Changes to the IT landscape resulting in increased network reliance have been accelerated by the pandemic and home-based work. Applications are rapidly moving from on-premise to the cloud, with new infrastructure devices deployed every day. This makes the need for improved network observability more important than ever.

  • Distributed networks are by definition complex systems with decentralized, interconnected nodes spanning vast geographic areas. Network professionals need to triangulate to problematic devices or review multiple logs to determine what changed. IT observability can help to offload and automate root cause analysis, capacity planning, and network mapping for distributed networks.
  • Hybrid cloud environments have become commonplace with the majority of enterprises already leveraging cloud applications to support their existing on-premise networks. The flexibility and productivity gained through hybrid cloud strategies can be undermined by a lack of visibility into network elements outside of the direct control of the organization. Observability platforms can be extended into these hybrid environments to analyze interfaces with existing infrastructure and users. 
  • Cloud native observability produces higher levels of insight into cloud-native applications and services, despite an inherent lack of ownership and access. Cloud observability practices achieve this through the intelligent collection and analysis of virtual machine (VM) data, event logs, traces, and other cloud data sources. Trace analysis can be utilized by the observability platform to determine which logs are most relevant.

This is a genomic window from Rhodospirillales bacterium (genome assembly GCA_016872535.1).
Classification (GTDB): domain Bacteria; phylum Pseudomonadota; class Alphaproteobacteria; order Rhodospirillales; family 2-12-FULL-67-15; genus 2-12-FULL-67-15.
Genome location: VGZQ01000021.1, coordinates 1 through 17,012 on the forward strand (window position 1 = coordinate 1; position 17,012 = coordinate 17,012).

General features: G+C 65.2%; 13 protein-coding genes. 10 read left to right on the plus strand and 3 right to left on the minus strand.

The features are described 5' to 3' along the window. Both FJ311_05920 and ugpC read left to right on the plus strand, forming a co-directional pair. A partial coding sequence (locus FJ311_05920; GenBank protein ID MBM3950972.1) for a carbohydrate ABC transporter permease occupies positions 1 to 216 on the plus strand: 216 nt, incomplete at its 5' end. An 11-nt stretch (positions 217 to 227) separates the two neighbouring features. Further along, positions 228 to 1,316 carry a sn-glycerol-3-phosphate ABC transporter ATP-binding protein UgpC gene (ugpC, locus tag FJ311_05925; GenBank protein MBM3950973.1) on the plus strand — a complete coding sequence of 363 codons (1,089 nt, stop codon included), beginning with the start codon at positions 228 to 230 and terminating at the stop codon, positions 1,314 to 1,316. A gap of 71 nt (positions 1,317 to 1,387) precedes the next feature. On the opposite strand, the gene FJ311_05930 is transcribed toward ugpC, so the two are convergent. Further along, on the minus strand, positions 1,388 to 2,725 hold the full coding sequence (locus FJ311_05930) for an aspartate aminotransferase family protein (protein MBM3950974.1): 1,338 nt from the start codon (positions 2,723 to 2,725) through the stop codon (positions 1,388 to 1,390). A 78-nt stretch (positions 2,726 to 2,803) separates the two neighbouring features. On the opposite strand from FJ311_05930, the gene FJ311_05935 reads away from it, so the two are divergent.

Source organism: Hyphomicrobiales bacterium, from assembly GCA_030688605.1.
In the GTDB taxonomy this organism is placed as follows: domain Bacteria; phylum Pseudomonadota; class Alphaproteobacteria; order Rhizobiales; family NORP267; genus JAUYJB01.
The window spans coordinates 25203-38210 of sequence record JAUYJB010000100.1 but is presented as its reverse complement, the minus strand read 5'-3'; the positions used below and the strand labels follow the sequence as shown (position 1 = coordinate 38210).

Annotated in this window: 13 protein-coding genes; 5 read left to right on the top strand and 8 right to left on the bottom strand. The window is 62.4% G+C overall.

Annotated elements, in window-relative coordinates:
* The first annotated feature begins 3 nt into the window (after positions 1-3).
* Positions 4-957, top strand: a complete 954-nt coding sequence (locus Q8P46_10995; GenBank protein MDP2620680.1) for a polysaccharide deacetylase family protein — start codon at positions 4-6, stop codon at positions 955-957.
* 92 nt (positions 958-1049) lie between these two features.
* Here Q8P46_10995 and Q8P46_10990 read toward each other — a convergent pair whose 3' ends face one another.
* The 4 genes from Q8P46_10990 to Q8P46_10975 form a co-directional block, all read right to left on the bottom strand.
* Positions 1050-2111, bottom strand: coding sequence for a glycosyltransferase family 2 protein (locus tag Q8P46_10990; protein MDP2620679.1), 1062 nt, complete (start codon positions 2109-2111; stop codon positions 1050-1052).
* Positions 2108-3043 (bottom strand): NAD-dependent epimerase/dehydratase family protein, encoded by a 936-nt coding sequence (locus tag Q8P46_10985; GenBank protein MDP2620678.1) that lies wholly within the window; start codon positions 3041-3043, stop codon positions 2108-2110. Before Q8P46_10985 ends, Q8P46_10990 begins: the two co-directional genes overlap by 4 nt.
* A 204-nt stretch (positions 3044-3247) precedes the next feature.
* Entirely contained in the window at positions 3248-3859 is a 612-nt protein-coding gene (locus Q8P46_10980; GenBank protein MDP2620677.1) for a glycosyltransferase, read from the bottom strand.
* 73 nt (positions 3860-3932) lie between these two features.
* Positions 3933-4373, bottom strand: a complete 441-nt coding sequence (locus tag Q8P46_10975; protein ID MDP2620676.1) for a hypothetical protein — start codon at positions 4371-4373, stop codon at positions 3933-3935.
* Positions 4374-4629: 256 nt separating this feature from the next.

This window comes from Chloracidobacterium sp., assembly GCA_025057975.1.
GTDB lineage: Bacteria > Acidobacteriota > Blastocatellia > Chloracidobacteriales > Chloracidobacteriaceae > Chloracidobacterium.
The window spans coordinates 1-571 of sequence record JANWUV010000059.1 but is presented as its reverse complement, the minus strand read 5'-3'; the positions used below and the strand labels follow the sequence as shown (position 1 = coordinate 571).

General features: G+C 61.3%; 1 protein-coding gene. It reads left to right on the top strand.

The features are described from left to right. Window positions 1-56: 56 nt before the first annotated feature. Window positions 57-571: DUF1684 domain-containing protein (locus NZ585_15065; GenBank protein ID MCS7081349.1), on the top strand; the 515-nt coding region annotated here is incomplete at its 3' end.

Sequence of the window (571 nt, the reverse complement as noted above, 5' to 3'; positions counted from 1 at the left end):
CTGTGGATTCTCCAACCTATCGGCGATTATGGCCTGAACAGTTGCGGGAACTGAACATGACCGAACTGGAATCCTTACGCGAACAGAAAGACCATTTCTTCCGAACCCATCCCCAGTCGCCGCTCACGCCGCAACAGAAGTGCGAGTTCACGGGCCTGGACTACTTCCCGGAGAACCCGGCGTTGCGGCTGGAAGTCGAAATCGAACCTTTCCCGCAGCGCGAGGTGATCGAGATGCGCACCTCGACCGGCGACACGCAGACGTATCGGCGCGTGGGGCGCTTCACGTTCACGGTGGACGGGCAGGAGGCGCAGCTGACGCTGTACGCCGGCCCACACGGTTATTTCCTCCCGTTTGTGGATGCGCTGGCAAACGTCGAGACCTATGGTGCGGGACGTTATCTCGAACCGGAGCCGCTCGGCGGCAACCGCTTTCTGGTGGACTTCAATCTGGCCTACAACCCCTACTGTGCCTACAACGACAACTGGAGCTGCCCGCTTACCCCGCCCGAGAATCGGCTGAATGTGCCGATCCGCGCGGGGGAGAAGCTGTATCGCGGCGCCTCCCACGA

Observability Best Practices

While the benefits are obvious, there are stumbling blocks on the road to observability. Some are encountered during the initial stages of deployment as the team and processes are defined. Adhering to a few observability best practices throughout the network lifecycle can lead to improved results and ROI.

  • Multiple Data Sources
    • Hi-fidelity, real time observability data obtained from multiple sources throughout the network is essential. Some of the more valuable end-to-end data sources include:
  • Flow data includes useful digital records that describe communication channels based on IP addresses, port numbers, protocols followed, and network interfaces.
  • Syslog messages are based on a common logging protocol and contain time-stamped information on network device status, events, and severity levels.
  • Metadata is packet data that has been collected and sorted to provide higher level statistics on network traffic, usage, and performance.

Observability Best Practices

  • Enriched Flow Data